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United States v. Pacheco-Soto

United States District Court, D. New Mexico

April 3, 2018

UNITED STATES OF AMERICA, Plaintiff/Respondent,
v.
RUBEN PACHECO-SOTO, Defendant/Movant.

          MEMORANDUM OPINION AND ORDER

         THIS MATTER is before the Court under Rule 4 of the Rules Governing Section 2255 Proceedings on the Motion to Vacate, Set Aside or Correct Sentence by a Person in Federal Custody filed by Movant, Ruben Pacheco-Soto, on November 27, 2017. (Doc. 60). Pacheco-Soto alleges ineffective assistance of counsel in negotiating his Plea Agreement. The Court determines that Pacheco-Soto knowingly and voluntarily entered into the Plea Agreement and that he received effective assistance of counsel. Therefore the Court dismisses Pacheco-Soto's § 2255 Motion with prejudice.

         I. FACTUAL AND PROCEDURAL BACKGROUND

         In 2015, Pacheco-Soto was charged with and indicted on four counts: (Count 1) possession with intent to distribute 100 grams and more of heroin in violation of 21 U.S.C. §§ 841(a)(1) and (b)(1)(B); (Count 2) possession with intent to distribute a controlled substance, methamphetamine, in violation of 21 U.S.C. §§ 841(a)(1) and (b)(1)(C); (Count 3) possession of a firearm in furtherance of a drug trafficking crime in violation of 18 U.S.C. § 924(c); and (Count 4) felon in possession of a firearm and ammunition in violation of 18 U.S.C. §§ 922(g)(1) and 924(a)(2). (Doc. 2, 12). Pacheco-Soto pled guilty to Counts 2, 3, and 4 under a Plea Agreement on February 17, 2017. (Doc. 40 at 2, ¶ 3).

         In the Plea Agreement, Pacheco-Soto stated that he understood the maximum penalties that could be imposed were imprisonment for not more than 20 years on Count 2, imprisonment for not less than 5 years or more than life on Count 3, and imprisonment for not more than 10 years on Count 4. (Doc. 40 at 4). The Plea Agreement also contained a stipulation to a total term of imprisonment of 90 months under Fed. R. Crim. P. 11(c)(1)(C). (Doc. 40 at 5, ¶ 14). In the Plea Agreement, Pacheco-Soto also stated that his plea of guilty was freely and voluntarily made, there had been no promises from anyone as to what sentence the Court would impose, and that he had carefully discussed every part of this agreement with his attorney. (Doc. 40 at 10). The Plea Agreement was signed by both Pacheco-Soto and his counsel. (Doc. 40 at 10).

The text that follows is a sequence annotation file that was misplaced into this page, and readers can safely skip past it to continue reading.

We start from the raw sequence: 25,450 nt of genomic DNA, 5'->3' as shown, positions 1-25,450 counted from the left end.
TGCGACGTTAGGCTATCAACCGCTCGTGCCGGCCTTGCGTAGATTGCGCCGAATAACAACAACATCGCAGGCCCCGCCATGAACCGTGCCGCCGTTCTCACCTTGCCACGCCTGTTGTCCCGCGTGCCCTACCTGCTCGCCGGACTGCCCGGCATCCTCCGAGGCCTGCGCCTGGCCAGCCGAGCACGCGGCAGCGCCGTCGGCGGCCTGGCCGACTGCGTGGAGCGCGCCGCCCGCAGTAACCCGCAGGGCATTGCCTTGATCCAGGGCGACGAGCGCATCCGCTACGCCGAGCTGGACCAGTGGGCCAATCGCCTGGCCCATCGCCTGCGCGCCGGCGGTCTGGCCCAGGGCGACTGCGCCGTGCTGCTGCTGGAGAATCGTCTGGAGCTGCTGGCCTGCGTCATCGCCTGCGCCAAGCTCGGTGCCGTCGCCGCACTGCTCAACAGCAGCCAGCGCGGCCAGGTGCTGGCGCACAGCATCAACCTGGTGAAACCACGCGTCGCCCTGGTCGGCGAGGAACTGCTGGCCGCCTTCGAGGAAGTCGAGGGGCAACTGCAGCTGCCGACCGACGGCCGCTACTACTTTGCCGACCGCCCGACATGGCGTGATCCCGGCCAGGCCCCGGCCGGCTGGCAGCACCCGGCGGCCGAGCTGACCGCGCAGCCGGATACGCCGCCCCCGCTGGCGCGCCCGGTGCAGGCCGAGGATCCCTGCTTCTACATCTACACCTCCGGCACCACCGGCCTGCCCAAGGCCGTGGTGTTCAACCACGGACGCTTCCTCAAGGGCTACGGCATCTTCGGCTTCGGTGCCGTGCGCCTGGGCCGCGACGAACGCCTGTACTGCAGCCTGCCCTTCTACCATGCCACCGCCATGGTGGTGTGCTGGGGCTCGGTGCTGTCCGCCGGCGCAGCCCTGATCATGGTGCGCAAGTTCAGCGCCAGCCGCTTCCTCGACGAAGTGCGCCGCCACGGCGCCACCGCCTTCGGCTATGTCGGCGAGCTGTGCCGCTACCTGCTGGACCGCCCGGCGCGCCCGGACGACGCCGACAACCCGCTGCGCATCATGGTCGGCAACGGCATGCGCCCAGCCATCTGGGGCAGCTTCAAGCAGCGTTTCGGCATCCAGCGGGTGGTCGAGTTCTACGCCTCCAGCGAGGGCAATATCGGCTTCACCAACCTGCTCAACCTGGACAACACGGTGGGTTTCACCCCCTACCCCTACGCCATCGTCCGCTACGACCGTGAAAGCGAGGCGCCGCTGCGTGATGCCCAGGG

The Court accepted Pacheco-Soto's guilty plea at a hearing held February 17, 2017. (Doc. 41). At the plea hearing, the Court explained Pacheco-Soto's rights and the maximum penalties to him, and Pacheco-Soto testified that he understood those rights and penalties. (Doc. 54 at 5-8). The Court also reviewed the terms of the Plea Agreement with Pacheco-Soto and Pacheco-Soto stated that he understood the terms. (Doc. 54 at 9-13). Defendant's counsel advised the Court that he is bilingual and had read the Plea Agreement to Pacheco-Soto in Spanish. (Doc. 54 at 9). Last, the Court advised Pacheco-Soto that the Plea Agreement recommended a sentence of imprisonment for a term of 90 months. (Doc. 54 at 14). Pacheco-Soto testified that he had not been threatened or forced to enter into the Plea Agreement, that no promises had been made as to what sentence the Court would impose, and that he understood “everything.” (Doc. 54 at 14-15). The Court found that the Plea Agreement was knowingly and voluntarily made and supported by the facts, and accepted the guilty plea. (Doc. 54 at 15).

         Pacheco-Soto joined in the United States' Sentencing Recommendations and asked the Court to accept the 90 month stipulated term of imprisonment. (Doc. 45 at 1). The Sentencing Recommendations also noted that the Guidelines range was 121 to 151 months (plus 60 consecutive months) and that the stipulation was below the Guidelines term. (Doc. 45 at 6). The Court accepted the Plea Agreement and sentenced Pacheco-Soto to the 90 month stipulated term. (Doc. 46, 47). At the sentencing hearing, the Court expressed concern as to whether 90 months was enough, noted that Pacheco-Soto was getting a “significant break” because the Guidelines range was 121 to 151 months, and stated that Pacheco-Soto's lawyer had “negotiated a very favorable plea agreement for you.” (Doc. 56 at 5-6).